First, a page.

question of the day was then, could Jesus be the one to deliver them? This carpenter’s son? This can anything good come from Nazareth untrained preacher,
whose own family thought He was crazy? Maybe…or maybe not.
And impressions of Him today aren’t any better, especially given how much our society has changed. Not long ago, President Jimmy Carter said, “We should
live our lives as though Christ was coming this afternoon” and no one batted an eye. Major Hollywood studios produced “The Ten Commandments” and they were
proud of it. American’s greatest singers did Christmas specials on network television and told us about Jesus Christ and they received national acclaim.
None of that was really all that long ago, but to quote the cliché, “Times have changed.”
From our perspective, that mustard seed has gotten even smaller, the proclamation of the Kingdom of God even less significant, less relevant to modern
culture and people.
Maybe it’s even become less relevant to you. Maybe you’ve dismissed Mark’s urgency and have become less repentant and less concerned about the sin in your
personal life or the sin in your society. Maybe you’ve slowly embraced the understanding that these words of Jesus are just no big deal.
In the Gospels, Jesus does proclaim the Kingdom of God is in parables and the parables do conceal this Kingdom. They do make it appear ordinary. But they
also reveal this Kingdom of God at the same time. People who readily dismiss Jesus or the idea that God loves the world will not see this Kingdom. If you
harden your heart and dismiss God’s Word, He will not force His way in. But His effort to reach you is not half-hearted either. He is persistent. His love for you is immeasurable; His determination is
unparalleled and His sacrifice is unequalled. It is true that He comes to us without grandiose displays of power or convincing, indisputable events which
derail human skepticism.
God draws us to Himself through seemingly insignificant words that are accompanied by the invisible power of His Spirit. From the beginning, Jesus came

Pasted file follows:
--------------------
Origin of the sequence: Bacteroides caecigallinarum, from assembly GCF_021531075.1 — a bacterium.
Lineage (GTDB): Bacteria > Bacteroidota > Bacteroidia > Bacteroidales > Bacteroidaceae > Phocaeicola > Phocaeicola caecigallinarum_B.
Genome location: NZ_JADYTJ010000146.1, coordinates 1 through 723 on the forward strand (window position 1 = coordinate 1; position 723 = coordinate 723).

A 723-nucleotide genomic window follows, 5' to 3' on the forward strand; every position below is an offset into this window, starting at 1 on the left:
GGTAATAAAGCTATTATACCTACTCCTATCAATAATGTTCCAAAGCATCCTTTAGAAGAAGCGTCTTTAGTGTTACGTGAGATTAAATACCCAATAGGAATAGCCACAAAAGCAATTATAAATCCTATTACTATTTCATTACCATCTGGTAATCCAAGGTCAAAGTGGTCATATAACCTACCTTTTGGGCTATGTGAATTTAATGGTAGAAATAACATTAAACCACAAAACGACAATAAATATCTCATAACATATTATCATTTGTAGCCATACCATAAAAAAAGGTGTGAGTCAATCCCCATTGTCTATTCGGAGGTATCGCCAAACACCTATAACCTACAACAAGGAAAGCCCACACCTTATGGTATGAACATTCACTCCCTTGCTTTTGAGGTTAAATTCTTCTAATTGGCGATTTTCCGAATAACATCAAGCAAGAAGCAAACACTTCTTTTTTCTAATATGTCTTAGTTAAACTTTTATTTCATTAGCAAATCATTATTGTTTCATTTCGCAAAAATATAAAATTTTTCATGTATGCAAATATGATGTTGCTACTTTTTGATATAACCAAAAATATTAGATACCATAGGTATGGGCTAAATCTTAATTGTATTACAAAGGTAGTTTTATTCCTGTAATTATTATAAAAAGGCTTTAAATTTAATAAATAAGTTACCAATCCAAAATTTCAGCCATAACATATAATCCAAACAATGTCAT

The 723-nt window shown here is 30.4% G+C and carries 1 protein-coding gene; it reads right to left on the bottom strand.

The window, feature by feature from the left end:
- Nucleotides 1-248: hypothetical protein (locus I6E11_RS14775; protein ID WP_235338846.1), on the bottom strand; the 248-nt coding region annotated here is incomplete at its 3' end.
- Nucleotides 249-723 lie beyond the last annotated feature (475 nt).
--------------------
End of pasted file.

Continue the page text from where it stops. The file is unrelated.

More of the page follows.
into our world as an insignificant looking baby in a no name town. He grew up the son of an anonymous father with an unspectacular occupation. Isaiah tells
us that physically Jesus would be nothing special to look at. And so really, Jesus has always been hidden, always ordinary looking, His life itself is
always a parable.
Oh but when that mustard seed is planted and when it grows, watch out. He draws you and people from all nations to Himself. He holds the keys to the Kingdom of heaven. He is the only Son of the Father; the only mediator between God and man; He is the alpha and
the omega; He is the Prince of Peace; He is God in the flesh; He is the ransom for all men and the Savior for every sinner. Hidden beneath His cross and
blood are salvation and life and forgiveness.
But you only know this through faith. You only see this through faith. You only come into the Kingdom of God through faith. Apart from faith, the Kingdom
is hidden and you only see a tiny seed, but through the eyes of faith, you see the Kingdom of God and become a partaker in all of its glory.
Much of the world back then didn’t see this Kingdom in Jesus. They hoped for a minute and then went back to trusting the zealots or the Pharisees or the
Essenes. Today, it’s the same. In previous centuries, people trusted in philosophers and thinkers like Nietzsche or Freud. They trusted in ideologies like
Nazism or communism. Today, they trust in protests or countercultural movement or some version of personal expression.
But all of these things are just extensions of the self and they only prevent people from seeing the truth of the mustard seed; that the seemingly small
and insignificant proclamation of Christ is the way in which God reveals His Kingdom. But we rejoice because we have been given eyes to see the truth behind the parables. In faith, we see Mark’s urgency to repent and believe
the Gospel. We find our salvation in that seemingly insignificant cross which brings our redemption from sin and death. And so we await that day when
Christ returns without parables or stealth because the Kingdom of God will come upon us visibly delivering those who believed to eternity as God ultimately
brings all truth into the light for all the world to see. Amen.